VOLANTE, JERRIM, RITZEN AND SCHNEPF: New global testing standards will force countries to revisit academic rankings

Louis Volante, Professor in Brock’s Department of Educational Studies, co-wrote a piece recently published in The Conversation about the impact of global testing standards.

The article was co-written by John Jerrim, Lecturer in Economics and Social Statistics at UCL in London, Jo Ritzen, Professor of International Economics of Education, Science and Technology at Maastricht University in the Netherlands, and Sylke Schnepf, Senior Researcher at the European Commission’s Joint Research Centre.

They write:

Since 2000 when the Organization for Economic Co-operation and Development (OECD) launched a global academic benchmark for measuring student outcomes by testing 15-year-olds, many global education systems have been impacted by what sometimes looks and feels like a race to rank high.

When the OECD launched the Programme for International Student Assessment — PISA — the idea was to enable countries to make cross-national comparisons of student achievement using a common/standard metric to increase human capital. In other words, higher academic achievement should correlate with earning in the future and a country’s standard of living. As PISA states, it publishes the results of the test a year after the students are tested to help governments shape their education policies.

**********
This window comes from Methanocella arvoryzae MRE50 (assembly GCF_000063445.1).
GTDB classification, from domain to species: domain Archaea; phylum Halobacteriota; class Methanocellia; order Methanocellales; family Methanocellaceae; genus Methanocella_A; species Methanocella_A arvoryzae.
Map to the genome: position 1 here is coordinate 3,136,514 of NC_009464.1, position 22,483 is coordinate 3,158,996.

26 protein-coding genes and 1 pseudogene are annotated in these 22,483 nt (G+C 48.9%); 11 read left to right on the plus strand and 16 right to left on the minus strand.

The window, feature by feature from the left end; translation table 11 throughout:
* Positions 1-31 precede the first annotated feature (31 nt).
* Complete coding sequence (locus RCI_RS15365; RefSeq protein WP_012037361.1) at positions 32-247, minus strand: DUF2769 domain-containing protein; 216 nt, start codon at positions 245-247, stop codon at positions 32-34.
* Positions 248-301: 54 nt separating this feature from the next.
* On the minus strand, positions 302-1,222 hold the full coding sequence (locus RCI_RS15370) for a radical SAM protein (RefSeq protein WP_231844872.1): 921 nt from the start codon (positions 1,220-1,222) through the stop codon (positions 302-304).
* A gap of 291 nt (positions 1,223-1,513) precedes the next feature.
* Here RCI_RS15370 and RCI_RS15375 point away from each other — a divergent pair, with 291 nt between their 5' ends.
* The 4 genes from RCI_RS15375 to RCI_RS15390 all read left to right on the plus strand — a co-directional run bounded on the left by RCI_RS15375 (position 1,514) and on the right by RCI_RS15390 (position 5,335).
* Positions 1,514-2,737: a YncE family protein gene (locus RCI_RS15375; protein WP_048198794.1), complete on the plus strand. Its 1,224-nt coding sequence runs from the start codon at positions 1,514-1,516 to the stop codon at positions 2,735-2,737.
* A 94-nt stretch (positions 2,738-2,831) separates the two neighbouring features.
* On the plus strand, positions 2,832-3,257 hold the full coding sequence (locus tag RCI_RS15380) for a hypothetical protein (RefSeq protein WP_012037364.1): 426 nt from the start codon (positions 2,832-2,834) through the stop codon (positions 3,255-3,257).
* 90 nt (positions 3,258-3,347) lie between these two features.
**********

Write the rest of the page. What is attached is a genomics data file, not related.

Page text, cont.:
As PISA has developed, through seven global testing rounds every three years, with the first in 2000 and the most recent in 2018, for some it has gained a reputation as the “Olympics of education” given the widespread attention that country rankings receive following the release of results.

Recent cross-cultural research suggests the influence of PISA is growing around the world. Indeed, in countries such as Germany and Canada assessment systems have been developed that mirror the PISA test. Further, governments look to PISA results twinned with other social outcome measures such as equity in education and social mobility or immigrant success.

Now, partly in the face of criticisms, PISA is looking at expanding how and what it tests. Collectively, changes to PISA will likely spur a shift in priorities by national governments — particularly since countries are keen to achieve good outcomes and to rank high.

As this process unfolds, policy-makers must remember that the social consequences of a test are just as important as the test’s content. Putting a new face on PISA will undoubtedly present various opportunities and challenges.

Continue reading the full article here.

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